An environmental impact statement is expected to be completed on Line 3 later this spring. Activists are already gearing up for a fight. “I think the thing we’ve learned from Dakota Access is that this is not a movement that’s going away,” Pearson said. “Expect much more as the months roll out here, including … potential encampments.”
Many of those who participated in the Standing Rock demonstrations, the movement has shifted. “We are heavily engaged in trying to fundraise to make sure we have legal representation for all the people who have been arrested in the fight against the Dakota Access Pipeline,” said Honor the Earth National Campaigns Director Tara Houska.
North Dakota’s Morton County’s Sherriff’s Department is currently processing 761 arrests involving people who participated in the Dakota Access Pipeline protests, including more than 20 cases involving Minnesota residents. Charges range from misdemeanors like inciting a riot, criminal trespassing and obstruction of government function, to felonies like reckless endangerment.
So far, Houska said, national fundraising efforts have raised about $3 million, and multiple legal collectives have already begun implementing those funds to pay bonds, acquire legal representation and pay for other associated fees such as travel expenses — many of those facing charges live outside North Dakota and must return to the state for their trial.
But Houska said even with $3 million, it’s not enough to provide adequate legal representation for so many people. North Dakota doesn’t have enough public defenders to take on that many trials, she said, and those they’ve been able to hire simply have too many cases already.
Maxine Herr, a spokesperson for the Morton County Sherriff’s Office, admitted that the county wasn’t initially equipped to handle so many cases, and they expect it’ll likely take a couple years to get that many processed. But to help speed things up, Herr said, the county brought back some retired judges, and many employees are working “long hours.”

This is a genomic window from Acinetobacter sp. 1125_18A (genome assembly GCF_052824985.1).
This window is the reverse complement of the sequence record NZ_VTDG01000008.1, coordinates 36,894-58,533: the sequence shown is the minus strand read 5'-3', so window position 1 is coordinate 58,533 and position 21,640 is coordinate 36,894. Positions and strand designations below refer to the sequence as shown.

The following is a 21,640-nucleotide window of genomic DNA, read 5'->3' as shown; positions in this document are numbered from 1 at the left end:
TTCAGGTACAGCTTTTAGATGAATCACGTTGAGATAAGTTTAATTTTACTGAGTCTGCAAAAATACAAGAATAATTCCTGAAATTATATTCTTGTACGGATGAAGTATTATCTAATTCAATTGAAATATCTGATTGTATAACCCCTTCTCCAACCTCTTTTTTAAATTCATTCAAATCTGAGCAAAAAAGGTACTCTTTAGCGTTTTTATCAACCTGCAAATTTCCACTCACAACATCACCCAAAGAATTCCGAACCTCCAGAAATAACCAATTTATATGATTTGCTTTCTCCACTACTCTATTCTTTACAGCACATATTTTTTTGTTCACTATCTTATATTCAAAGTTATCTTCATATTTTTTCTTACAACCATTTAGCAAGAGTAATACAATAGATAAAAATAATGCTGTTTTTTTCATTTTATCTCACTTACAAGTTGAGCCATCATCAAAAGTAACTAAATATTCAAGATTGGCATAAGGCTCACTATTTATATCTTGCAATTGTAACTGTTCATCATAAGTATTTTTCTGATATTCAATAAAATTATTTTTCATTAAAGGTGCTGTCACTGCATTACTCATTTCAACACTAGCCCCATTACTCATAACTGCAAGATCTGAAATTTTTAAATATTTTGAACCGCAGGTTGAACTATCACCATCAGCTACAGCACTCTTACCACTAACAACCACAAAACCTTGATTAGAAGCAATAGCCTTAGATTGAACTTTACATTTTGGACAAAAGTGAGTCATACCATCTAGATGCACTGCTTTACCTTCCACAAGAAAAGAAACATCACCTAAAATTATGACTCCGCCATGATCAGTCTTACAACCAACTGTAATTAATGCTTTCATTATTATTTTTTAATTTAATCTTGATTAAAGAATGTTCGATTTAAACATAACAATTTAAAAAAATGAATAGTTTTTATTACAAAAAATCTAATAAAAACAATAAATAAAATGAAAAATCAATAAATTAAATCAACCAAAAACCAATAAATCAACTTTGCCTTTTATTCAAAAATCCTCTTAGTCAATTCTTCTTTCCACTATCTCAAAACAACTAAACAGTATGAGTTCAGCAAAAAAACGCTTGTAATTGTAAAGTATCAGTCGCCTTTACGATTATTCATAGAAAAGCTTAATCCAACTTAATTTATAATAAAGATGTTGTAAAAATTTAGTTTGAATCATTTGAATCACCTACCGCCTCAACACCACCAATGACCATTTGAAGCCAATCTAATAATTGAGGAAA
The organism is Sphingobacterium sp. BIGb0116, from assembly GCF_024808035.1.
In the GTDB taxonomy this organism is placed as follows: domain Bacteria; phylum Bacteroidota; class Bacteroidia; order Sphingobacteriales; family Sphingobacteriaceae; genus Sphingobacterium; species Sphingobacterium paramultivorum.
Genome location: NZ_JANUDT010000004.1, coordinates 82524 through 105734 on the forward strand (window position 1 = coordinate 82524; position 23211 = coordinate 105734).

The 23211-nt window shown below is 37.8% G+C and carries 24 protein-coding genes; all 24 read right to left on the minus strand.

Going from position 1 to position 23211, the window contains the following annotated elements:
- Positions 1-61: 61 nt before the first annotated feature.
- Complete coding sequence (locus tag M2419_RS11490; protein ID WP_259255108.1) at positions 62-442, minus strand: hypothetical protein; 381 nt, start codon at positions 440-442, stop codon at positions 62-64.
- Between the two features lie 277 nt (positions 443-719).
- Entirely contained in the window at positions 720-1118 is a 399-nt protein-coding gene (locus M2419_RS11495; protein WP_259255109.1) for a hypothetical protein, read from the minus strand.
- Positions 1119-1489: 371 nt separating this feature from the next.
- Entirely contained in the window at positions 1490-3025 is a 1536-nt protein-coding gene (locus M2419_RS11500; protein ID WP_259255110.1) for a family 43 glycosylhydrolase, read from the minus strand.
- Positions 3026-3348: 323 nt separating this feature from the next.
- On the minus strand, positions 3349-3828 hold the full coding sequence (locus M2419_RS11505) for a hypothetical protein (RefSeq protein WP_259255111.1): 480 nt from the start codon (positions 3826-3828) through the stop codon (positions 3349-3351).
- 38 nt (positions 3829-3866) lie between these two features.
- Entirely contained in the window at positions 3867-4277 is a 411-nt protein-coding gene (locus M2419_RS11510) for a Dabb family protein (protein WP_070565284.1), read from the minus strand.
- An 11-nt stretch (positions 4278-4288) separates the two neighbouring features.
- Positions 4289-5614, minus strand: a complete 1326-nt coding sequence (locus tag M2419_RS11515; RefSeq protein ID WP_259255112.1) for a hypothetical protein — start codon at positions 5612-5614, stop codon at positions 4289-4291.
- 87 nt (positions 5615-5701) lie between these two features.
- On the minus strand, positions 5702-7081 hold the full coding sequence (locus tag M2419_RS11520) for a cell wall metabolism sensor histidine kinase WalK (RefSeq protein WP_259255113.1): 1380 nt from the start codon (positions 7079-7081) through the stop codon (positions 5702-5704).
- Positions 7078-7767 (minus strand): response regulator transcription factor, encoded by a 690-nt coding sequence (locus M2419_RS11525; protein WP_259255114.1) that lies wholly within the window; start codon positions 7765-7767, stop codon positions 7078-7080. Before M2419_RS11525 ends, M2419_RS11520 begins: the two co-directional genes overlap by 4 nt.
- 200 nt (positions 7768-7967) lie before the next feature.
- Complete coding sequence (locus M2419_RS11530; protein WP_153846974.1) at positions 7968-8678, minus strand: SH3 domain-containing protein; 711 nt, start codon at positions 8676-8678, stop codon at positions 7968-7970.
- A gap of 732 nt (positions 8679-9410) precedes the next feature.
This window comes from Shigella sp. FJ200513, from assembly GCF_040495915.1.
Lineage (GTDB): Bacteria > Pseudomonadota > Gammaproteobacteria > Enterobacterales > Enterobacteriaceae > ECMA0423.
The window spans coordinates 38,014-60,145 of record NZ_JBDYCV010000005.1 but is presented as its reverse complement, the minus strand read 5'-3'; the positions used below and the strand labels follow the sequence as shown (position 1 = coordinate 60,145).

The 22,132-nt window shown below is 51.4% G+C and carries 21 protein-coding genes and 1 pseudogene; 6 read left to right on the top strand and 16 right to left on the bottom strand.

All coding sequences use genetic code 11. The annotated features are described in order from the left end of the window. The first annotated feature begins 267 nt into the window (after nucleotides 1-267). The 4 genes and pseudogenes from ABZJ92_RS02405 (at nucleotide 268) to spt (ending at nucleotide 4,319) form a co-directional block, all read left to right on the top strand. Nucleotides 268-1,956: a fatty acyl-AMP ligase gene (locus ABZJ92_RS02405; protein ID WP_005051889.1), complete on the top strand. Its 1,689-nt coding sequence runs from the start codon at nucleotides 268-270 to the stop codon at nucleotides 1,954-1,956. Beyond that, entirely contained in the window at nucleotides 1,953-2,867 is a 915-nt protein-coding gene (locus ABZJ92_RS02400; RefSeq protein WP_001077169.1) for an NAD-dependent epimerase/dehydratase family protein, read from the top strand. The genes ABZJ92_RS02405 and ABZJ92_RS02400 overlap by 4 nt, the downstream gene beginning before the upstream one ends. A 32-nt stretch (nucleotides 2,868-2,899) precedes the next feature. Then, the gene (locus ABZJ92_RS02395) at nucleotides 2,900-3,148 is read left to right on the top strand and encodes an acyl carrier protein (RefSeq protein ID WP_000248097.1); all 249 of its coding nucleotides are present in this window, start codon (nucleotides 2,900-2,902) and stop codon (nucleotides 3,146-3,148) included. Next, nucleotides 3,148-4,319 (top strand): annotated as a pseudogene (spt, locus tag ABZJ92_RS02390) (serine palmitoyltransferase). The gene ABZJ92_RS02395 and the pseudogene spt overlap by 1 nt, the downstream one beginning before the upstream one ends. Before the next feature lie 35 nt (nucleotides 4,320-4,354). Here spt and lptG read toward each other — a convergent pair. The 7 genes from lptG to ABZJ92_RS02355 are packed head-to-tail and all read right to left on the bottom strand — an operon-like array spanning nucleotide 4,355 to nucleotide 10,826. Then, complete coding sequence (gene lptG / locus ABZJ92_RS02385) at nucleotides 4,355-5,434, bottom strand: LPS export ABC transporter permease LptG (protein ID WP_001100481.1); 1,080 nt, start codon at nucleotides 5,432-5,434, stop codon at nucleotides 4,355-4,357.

But Houska said even with everyone’s efforts, it’s still not enough to adequately handle this high of a caseload — especially if most of the defendants go to trial. “They’re guaranteed a jury of their peers,” she said. “Morton County has to accommodate.”
The Standing Rock demonstrations have also spurred several cities to divest money from banks — including Wells Fargo, Citibank and Chase — involved in funding the Dakota Access Pipeline.
Earlier this month, Seattle’s City Council voted to not renew their contract with Wells Fargo, a move that will pull more than $3 billion annually from the bank. And several other cities, including Minneapolis, may follow suit. Back in December, the Minneapolis City Council asked its staff to explore ways for the city to stop doing business with banks who are funding pipeline projects, like Wells Fargo.
“It’s critical that people realize that it’s their money that’s funding these projects,” Honor the Earth’s Houska said. “If people don’t like it, they can pull out their money. It’s the bottom line that matters.”
Correction: An earlier version of the story mistakenly stated that Tuesday’s meeting on the Line 67 expansion was being hosted by Enbridge and the U.S. State Department. Enbridge had no involvement in arranging the meeting. We regret the error.